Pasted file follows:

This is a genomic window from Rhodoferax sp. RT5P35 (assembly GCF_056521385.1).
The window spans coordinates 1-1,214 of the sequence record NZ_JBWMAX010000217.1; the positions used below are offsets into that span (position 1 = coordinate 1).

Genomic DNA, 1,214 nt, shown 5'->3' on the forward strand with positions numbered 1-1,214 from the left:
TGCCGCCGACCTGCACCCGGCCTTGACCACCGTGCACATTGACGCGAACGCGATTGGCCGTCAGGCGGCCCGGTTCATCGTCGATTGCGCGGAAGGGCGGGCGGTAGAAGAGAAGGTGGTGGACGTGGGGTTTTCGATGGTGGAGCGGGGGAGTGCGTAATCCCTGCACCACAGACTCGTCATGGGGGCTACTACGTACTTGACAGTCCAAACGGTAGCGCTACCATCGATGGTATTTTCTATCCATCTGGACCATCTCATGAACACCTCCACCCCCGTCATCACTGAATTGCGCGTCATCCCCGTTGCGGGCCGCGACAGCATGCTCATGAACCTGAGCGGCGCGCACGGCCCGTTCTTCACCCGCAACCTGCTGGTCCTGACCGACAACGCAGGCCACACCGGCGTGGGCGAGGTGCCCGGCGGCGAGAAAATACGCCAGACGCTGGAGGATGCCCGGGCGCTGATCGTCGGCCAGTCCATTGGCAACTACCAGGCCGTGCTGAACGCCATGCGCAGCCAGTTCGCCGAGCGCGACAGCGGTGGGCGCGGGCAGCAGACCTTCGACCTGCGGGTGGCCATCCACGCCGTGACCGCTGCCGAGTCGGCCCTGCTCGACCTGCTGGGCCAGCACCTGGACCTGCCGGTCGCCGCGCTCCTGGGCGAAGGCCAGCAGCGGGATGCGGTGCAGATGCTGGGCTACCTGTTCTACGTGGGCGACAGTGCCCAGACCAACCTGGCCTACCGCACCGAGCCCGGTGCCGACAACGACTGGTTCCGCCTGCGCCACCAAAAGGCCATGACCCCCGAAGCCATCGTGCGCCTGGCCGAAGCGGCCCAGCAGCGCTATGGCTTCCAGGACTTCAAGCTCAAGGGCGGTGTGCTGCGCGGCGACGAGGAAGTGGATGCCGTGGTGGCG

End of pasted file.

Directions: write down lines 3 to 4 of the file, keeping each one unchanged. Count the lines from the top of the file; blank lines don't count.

Genomic DNA, 1,214 nt, shown 5'->3' on the forward strand with positions numbered 1-1,214 from the left:
TGCCGCCGACCTGCACCCGGCCTTGACCACCGTGCACATTGACGCGAACGCGATTGGCCGTCAGGCGGCCCGGTTCATCGTCGATTGCGCGGAAGGGCGGGCGGTAGAAGAGAAGGTGGTGGACGTGGGGTTTTCGATGGTGGAGCGGGGGAGTGCGTAATCCCTGCACCACAGACTCGTCATGGGGGCTACTACGTACTTGACAGTCCAAACGGTAGCGCTACCATCGATGGTATTTTCTATCCATCTGGACCATCTCATGAACACCTCCACCCCCGTCATCACTGAATTGCGCGTCATCCCCGTTGCGGGCCGCGACAGCATGCTCATGAACCTGAGCGGCGCGCACGGCCCGTTCTTCACCCGCAACCTGCTGGTCCTGACCGACAACGCAGGCCACACCGGCGTGGGCGAGGTGCCCGGCGGCGAGAAAATACGCCAGACGCTGGAGGATGCCCGGGCGCTGATCGTCGGCCAGTCCATTGGCAACTACCAGGCCGTGCTGAACGCCATGCGCAGCCAGTTCGCCGAGCGCGACAGCGGTGGGCGCGGGCAGCAGACCTTCGACCTGCGGGTGGCCATCCACGCCGTGACCGCTGCCGAGTCGGCCCTGCTCGACCTGCTGGGCCAGCACCTGGACCTGCCGGTCGCCGCGCTCCTGGGCGAAGGCCAGCAGCGGGATGCGGTGCAGATGCTGGGCTACCTGTTCTACGTGGGCGACAGTGCCCAGACCAACCTGGCCTACCGCACCGAGCCCGGTGCCGACAACGACTGGTTCCGCCTGCGCCACCAAAAGGCCATGACCCCCGAAGCCATCGTGCGCCTGGCCGAAGCGGCCCAGCAGCGCTATGGCTTCCAGGACTTCAAGCTCAAGGGCGGTGTGCTGCGCGGCGACGAGGAAGTGGATGCCGTGGTGGCG